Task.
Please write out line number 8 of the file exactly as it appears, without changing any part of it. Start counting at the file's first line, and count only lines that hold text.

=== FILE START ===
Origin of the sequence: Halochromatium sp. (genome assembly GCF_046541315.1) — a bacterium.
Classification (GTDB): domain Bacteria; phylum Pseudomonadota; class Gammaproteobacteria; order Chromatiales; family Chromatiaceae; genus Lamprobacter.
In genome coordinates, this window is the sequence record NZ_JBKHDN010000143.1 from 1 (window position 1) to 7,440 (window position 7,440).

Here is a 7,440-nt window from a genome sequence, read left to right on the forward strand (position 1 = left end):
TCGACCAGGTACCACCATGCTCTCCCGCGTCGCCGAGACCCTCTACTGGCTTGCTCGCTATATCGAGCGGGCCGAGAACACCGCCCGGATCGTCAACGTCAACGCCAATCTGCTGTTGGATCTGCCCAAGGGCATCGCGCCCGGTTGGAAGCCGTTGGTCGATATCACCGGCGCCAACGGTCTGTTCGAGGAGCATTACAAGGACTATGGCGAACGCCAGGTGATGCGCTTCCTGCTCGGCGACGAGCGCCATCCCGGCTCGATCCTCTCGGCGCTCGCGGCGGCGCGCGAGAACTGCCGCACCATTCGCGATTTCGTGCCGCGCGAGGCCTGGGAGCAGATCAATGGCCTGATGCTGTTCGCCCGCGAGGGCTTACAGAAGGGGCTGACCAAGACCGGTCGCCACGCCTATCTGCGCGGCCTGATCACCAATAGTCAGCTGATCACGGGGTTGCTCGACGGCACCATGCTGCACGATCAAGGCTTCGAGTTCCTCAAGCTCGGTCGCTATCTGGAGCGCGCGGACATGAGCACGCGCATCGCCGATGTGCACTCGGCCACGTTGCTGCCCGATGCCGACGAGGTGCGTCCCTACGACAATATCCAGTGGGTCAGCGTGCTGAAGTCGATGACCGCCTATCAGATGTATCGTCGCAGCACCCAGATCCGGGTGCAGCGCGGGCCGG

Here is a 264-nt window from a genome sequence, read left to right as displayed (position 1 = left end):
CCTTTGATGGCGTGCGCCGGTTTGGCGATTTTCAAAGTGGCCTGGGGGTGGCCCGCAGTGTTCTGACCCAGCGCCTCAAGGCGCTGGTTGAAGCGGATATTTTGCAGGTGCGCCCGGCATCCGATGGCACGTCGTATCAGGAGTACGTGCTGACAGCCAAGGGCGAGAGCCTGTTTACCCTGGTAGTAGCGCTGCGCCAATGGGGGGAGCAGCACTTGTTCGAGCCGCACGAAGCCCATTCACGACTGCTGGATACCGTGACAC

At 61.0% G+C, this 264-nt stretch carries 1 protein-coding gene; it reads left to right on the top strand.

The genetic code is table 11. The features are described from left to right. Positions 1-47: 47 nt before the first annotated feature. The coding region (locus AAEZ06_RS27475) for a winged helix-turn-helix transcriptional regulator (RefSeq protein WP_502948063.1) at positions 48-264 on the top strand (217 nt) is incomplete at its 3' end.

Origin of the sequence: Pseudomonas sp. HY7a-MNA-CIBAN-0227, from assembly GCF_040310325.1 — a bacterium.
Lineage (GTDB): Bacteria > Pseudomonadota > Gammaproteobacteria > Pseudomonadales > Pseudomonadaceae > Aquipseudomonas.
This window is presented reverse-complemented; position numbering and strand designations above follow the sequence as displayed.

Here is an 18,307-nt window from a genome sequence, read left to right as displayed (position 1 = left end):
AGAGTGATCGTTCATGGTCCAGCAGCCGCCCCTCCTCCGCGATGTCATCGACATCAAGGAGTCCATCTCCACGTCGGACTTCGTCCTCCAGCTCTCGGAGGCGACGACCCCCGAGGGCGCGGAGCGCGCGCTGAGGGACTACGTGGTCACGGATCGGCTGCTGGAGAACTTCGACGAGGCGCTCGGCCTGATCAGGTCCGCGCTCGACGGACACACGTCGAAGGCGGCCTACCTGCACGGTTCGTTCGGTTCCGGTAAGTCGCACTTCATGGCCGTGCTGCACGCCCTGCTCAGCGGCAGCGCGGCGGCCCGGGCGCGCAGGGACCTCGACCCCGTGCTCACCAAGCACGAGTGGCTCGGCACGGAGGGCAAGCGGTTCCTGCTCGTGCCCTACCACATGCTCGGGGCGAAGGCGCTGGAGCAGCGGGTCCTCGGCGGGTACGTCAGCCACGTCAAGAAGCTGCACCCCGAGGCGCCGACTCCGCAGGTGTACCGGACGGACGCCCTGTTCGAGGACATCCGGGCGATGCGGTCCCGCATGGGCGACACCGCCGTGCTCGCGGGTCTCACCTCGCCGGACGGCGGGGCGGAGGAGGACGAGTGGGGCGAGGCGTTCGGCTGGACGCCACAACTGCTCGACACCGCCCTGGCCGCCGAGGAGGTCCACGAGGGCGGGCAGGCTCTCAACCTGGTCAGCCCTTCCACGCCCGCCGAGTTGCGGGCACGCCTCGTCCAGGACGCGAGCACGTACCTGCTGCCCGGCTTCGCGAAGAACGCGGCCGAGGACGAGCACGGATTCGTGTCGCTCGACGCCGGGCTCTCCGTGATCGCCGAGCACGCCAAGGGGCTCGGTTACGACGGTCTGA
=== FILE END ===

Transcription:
At 61.0% G+C, this 264-nt stretch carries 1 protein-coding gene; it reads left to right on the top strand.